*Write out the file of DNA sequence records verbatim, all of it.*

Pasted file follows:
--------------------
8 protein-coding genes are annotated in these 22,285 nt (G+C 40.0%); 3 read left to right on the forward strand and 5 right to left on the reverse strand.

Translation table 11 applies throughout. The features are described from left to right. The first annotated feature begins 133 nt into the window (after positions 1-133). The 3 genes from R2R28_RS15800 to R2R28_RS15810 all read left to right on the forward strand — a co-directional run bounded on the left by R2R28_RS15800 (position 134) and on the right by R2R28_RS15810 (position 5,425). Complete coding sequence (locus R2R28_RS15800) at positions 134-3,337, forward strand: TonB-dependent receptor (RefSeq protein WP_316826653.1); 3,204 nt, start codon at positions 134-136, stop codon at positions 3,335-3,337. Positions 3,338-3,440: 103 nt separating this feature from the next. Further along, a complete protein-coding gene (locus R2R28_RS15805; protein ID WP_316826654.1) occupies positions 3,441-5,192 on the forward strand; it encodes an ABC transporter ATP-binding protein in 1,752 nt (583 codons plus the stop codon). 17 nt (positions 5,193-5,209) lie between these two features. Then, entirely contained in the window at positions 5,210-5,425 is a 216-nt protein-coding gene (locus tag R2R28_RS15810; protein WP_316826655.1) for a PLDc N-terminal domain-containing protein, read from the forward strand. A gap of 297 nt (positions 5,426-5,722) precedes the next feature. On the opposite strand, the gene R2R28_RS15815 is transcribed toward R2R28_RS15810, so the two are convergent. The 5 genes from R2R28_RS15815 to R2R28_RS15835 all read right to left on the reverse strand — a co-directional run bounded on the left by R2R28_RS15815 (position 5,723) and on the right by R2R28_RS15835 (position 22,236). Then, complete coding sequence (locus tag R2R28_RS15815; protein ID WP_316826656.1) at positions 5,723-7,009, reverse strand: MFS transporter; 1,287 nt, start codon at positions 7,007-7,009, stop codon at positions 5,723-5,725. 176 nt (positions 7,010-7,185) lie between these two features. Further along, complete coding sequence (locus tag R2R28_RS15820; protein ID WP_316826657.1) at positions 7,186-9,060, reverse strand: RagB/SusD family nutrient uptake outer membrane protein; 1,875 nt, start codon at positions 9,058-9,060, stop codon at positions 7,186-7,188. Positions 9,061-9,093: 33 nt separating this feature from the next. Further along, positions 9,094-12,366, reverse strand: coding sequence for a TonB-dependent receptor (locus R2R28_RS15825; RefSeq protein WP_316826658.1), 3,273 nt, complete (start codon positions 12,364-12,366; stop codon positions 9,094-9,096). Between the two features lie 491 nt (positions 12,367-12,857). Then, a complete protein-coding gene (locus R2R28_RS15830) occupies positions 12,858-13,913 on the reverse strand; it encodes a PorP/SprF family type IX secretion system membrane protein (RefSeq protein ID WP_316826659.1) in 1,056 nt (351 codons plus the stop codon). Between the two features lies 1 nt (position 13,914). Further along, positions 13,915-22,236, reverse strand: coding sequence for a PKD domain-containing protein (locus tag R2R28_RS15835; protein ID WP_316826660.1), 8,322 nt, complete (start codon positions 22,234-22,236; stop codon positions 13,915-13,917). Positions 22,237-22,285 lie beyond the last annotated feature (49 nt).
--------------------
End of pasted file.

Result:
8 protein-coding genes are annotated in these 22,285 nt (G+C 40.0%); 3 read left to right on the forward strand and 5 right to left on the reverse strand.

Translation table 11 applies throughout. The features are described from left to right. The first annotated feature begins 133 nt into the window (after positions 1-133). The 3 genes from R2R28_RS15800 to R2R28_RS15810 all read left to right on the forward strand — a co-directional run bounded on the left by R2R28_RS15800 (position 134) and on the right by R2R28_RS15810 (position 5,425). Complete coding sequence (locus R2R28_RS15800) at positions 134-3,337, forward strand: TonB-dependent receptor (RefSeq protein WP_316826653.1); 3,204 nt, start codon at positions 134-136, stop codon at positions 3,335-3,337. Positions 3,338-3,440: 103 nt separating this feature from the next. Further along, a complete protein-coding gene (locus R2R28_RS15805; protein ID WP_316826654.1) occupies positions 3,441-5,192 on the forward strand; it encodes an ABC transporter ATP-binding protein in 1,752 nt (583 codons plus the stop codon). 17 nt (positions 5,193-5,209) lie between these two features. Then, entirely contained in the window at positions 5,210-5,425 is a 216-nt protein-coding gene (locus tag R2R28_RS15810; protein WP_316826655.1) for a PLDc N-terminal domain-containing protein, read from the forward strand. A gap of 297 nt (positions 5,426-5,722) precedes the next feature. On the opposite strand, the gene R2R28_RS15815 is transcribed toward R2R28_RS15810, so the two are convergent. The 5 genes from R2R28_RS15815 to R2R28_RS15835 all read right to left on the reverse strand — a co-directional run bounded on the left by R2R28_RS15815 (position 5,723) and on the right by R2R28_RS15835 (position 22,236). Then, complete coding sequence (locus tag R2R28_RS15815; protein ID WP_316826656.1) at positions 5,723-7,009, reverse strand: MFS transporter; 1,287 nt, start codon at positions 7,007-7,009, stop codon at positions 5,723-5,725. 176 nt (positions 7,010-7,185) lie between these two features. Further along, complete coding sequence (locus tag R2R28_RS15820; protein ID WP_316826657.1) at positions 7,186-9,060, reverse strand: RagB/SusD family nutrient uptake outer membrane protein; 1,875 nt, start codon at positions 9,058-9,060, stop codon at positions 7,186-7,188. Positions 9,061-9,093: 33 nt separating this feature from the next. Further along, positions 9,094-12,366, reverse strand: coding sequence for a TonB-dependent receptor (locus R2R28_RS15825; RefSeq protein WP_316826658.1), 3,273 nt, complete (start codon positions 12,364-12,366; stop codon positions 9,094-9,096). Between the two features lie 491 nt (positions 12,367-12,857). Then, a complete protein-coding gene (locus R2R28_RS15830) occupies positions 12,858-13,913 on the reverse strand; it encodes a PorP/SprF family type IX secretion system membrane protein (RefSeq protein ID WP_316826659.1) in 1,056 nt (351 codons plus the stop codon). Between the two features lies 1 nt (position 13,914). Further along, positions 13,915-22,236, reverse strand: coding sequence for a PKD domain-containing protein (locus tag R2R28_RS15835; protein ID WP_316826660.1), 8,322 nt, complete (start codon positions 22,234-22,236; stop codon positions 13,915-13,917). Positions 22,237-22,285 lie beyond the last annotated feature (49 nt).